Taken from NJ.com
July 25, 2020
Marsha Escalliere learned she would be laid off from her job as a children’s counselor at Rutgers University Behavioral Health Care in Essex County about three months after her father died from the coronavirus.
“I had to work with the community and children in crisis and then I also had to deal with my own crisis with my dad passing in April,” said Escalliere, who responds to the homes of children and young adults if they’re experiencing a mental health episode. “And now to receive a layoff notice at this time, it’s disappointing.”
She is one of the dozens of mental health employees the Health Professionals and Allied Employees (HPAE) union says received notices Thursday informing them their last day of work would be Aug. 22. Rutgers says they are eliminating 62 University Behavioral Health Care employees due to an anticipated $260 million shortfall caused by COVID-19.
“The difficult decision was taken to lay off 62 University Behavioral Health Care employees to mitigate the severe financial challenges we are facing, caused by a sharp decline in patient volume, demand for services, and a reduction of state funding,” said Zach Hosseini, a Rutgers spokesman.
“Because of the uncertainty due to the pandemic, we will continue to monitor patient volume and capacity and adjust our staffing as appropriate.”
It was not immediately clear which areas the layoffs would impact. The union said at least eight mental health employees received layoff notices in Cherry Hill, 19 worked out of Newark and 29 were in Piscataway, although Rutgers said the affected employees did not work out of Cherry Hill, but do maintain services based in Newark for Essex County.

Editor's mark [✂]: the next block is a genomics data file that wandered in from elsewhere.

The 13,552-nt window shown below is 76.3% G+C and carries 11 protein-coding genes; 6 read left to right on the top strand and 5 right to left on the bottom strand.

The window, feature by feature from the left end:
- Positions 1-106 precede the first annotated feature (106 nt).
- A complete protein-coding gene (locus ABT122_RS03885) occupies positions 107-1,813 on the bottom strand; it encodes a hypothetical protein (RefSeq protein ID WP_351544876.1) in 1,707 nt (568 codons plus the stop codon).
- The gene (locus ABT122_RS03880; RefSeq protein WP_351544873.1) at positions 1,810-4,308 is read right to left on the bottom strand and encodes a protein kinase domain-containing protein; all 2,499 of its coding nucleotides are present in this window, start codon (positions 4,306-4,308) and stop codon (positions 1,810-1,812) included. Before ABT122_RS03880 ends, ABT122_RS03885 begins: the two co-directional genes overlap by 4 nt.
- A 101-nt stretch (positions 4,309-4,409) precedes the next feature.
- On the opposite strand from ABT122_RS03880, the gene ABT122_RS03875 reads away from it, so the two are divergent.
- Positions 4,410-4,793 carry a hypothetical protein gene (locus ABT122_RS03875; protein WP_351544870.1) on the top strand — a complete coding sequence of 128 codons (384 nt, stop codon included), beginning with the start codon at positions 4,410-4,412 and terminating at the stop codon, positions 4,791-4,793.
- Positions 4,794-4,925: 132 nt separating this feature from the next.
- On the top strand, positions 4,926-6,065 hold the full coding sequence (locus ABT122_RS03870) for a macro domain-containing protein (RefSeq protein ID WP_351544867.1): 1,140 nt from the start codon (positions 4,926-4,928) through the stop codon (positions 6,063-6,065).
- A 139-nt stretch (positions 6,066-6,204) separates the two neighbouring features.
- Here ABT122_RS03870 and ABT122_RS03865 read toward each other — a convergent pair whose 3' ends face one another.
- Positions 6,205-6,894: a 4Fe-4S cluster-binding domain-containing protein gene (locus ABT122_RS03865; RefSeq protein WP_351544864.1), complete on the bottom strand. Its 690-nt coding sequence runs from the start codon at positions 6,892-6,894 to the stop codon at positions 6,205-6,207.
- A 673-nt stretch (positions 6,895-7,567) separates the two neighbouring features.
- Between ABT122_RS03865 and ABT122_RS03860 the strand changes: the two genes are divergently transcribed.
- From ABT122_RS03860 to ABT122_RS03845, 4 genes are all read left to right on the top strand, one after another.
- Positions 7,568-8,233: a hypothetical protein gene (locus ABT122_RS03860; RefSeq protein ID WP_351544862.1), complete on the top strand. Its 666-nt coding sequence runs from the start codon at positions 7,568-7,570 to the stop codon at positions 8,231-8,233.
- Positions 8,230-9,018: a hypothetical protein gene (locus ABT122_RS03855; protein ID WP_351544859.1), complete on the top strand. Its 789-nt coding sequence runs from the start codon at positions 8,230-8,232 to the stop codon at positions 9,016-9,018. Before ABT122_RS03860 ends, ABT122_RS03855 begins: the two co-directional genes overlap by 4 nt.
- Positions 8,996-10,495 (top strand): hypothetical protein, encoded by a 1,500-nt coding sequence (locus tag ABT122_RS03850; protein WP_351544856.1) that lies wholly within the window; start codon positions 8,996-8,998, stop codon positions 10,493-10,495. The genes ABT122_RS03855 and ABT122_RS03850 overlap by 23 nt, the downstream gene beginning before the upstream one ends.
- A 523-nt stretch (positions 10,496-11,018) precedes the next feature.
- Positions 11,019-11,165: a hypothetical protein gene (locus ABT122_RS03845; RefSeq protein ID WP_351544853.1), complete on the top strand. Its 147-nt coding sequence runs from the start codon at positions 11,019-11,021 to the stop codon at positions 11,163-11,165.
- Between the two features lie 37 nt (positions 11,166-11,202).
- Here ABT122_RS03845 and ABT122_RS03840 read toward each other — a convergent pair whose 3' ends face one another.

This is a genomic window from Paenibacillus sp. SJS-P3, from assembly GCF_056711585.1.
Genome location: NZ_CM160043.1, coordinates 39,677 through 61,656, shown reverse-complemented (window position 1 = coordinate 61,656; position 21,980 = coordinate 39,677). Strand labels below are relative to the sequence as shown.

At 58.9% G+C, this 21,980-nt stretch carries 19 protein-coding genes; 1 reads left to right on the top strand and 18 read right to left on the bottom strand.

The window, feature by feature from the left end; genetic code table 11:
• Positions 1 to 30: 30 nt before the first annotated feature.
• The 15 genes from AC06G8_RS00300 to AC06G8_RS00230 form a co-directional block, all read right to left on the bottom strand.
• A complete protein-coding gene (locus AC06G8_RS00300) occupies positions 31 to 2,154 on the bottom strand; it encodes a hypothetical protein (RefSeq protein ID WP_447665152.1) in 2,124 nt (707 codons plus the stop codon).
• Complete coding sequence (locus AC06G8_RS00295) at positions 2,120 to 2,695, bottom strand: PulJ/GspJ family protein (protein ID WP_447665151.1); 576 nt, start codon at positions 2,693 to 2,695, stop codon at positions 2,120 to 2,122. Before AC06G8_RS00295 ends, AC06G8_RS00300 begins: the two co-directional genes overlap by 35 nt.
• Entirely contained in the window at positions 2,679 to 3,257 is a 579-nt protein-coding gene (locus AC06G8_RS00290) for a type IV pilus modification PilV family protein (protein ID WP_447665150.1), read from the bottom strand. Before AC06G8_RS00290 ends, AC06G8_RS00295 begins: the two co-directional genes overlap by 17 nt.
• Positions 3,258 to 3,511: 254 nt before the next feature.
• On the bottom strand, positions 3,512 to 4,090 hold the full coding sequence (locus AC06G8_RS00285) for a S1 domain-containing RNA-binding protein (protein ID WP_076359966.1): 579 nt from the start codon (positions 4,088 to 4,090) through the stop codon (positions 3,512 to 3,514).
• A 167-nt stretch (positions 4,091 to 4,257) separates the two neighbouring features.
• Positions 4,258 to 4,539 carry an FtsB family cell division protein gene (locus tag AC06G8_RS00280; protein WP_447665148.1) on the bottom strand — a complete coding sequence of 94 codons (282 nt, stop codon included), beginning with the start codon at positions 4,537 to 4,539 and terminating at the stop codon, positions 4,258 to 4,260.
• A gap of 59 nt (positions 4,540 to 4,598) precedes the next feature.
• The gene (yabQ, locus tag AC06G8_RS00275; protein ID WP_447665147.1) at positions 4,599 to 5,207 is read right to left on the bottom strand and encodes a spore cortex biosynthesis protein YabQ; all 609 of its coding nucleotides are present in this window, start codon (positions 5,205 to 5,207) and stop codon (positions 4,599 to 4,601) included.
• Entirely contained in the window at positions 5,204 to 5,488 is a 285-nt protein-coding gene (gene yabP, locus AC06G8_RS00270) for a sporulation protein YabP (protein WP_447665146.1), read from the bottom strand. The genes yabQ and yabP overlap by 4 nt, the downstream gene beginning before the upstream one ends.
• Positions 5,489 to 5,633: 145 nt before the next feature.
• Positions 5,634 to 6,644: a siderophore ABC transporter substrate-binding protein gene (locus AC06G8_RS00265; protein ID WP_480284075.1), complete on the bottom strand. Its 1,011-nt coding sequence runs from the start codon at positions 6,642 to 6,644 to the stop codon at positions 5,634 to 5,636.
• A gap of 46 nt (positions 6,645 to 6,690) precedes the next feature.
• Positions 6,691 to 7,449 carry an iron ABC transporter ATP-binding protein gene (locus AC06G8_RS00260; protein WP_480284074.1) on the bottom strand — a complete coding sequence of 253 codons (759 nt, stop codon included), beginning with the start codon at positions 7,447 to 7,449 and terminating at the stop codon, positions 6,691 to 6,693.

HPAE Local 5094 Co-President Justin O’Hea said the union attempted to bargain in April for a work-share furlough program that could have spared jobs and saved Rutgers up to $100 million.
“These immoral and callous decisions are harming vulnerable populations in some of the most deeply traumatized and poverty stricken cities in a time where these services are needed the most,” O’Hea said in a statement. “Rutgers is perpetuating the same kind of social inequity and harm that is in the national spotlight at this moment.”
The layoffs are not part of a proposal that was reported by NJ Spotlight this week to reorganize Rutgers’ medical schools, the university told NJ Advance Media.
Rutgers said it is working with the affected employees to help them find other employment opportunities within the university.
“As patient volumes return, we will evaluate recalling to work these affected employees,” Hosseini said. “Though we face fiscal uncertainty, we are confident that we can continue to serve the behavioral health needs of the residents of New Jersey.”